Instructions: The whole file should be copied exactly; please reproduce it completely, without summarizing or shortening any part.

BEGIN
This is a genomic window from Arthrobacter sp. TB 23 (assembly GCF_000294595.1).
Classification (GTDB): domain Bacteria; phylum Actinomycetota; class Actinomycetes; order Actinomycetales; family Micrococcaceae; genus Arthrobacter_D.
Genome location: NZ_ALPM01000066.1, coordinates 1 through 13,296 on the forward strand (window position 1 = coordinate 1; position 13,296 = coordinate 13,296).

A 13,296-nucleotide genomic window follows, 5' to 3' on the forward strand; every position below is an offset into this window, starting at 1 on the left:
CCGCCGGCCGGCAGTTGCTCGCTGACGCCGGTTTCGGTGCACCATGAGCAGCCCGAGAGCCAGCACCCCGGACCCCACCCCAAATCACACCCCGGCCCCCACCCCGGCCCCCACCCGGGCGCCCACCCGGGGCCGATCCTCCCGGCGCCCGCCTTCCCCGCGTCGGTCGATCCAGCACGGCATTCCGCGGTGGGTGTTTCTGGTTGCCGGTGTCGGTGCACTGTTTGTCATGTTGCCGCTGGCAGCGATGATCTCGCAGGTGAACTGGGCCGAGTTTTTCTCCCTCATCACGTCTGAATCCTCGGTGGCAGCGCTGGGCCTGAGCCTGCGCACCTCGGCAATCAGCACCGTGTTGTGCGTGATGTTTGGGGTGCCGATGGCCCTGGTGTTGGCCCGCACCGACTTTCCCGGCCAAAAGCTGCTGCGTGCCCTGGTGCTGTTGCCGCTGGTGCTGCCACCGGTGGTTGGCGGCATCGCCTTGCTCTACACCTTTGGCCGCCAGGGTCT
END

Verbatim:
This is a genomic window from Arthrobacter sp. TB 23 (assembly GCF_000294595.1).
Classification (GTDB): domain Bacteria; phylum Actinomycetota; class Actinomycetes; order Actinomycetales; family Micrococcaceae; genus Arthrobacter_D.
Genome location: NZ_ALPM01000066.1, coordinates 1 through 13,296 on the forward strand (window position 1 = coordinate 1; position 13,296 = coordinate 13,296).

A 13,296-nucleotide genomic window follows, 5' to 3' on the forward strand; every position below is an offset into this window, starting at 1 on the left:
CCGCCGGCCGGCAGTTGCTCGCTGACGCCGGTTTCGGTGCACCATGAGCAGCCCGAGAGCCAGCACCCCGGACCCCACCCCAAATCACACCCCGGCCCCCACCCCGGCCCCCACCCGGGCGCCCACCCGGGGCCGATCCTCCCGGCGCCCGCCTTCCCCGCGTCGGTCGATCCAGCACGGCATTCCGCGGTGGGTGTTTCTGGTTGCCGGTGTCGGTGCACTGTTTGTCATGTTGCCGCTGGCAGCGATGATCTCGCAGGTGAACTGGGCCGAGTTTTTCTCCCTCATCACGTCTGAATCCTCGGTGGCAGCGCTGGGCCTGAGCCTGCGCACCTCGGCAATCAGCACCGTGTTGTGCGTGATGTTTGGGGTGCCGATGGCCCTGGTGTTGGCCCGCACCGACTTTCCCGGCCAAAAGCTGCTGCGTGCCCTGGTGCTGTTGCCGCTGGTGCTGCCACCGGTGGTTGGCGGCATCGCCTTGCTCTACACCTTTGGCCGCCAGGGTCT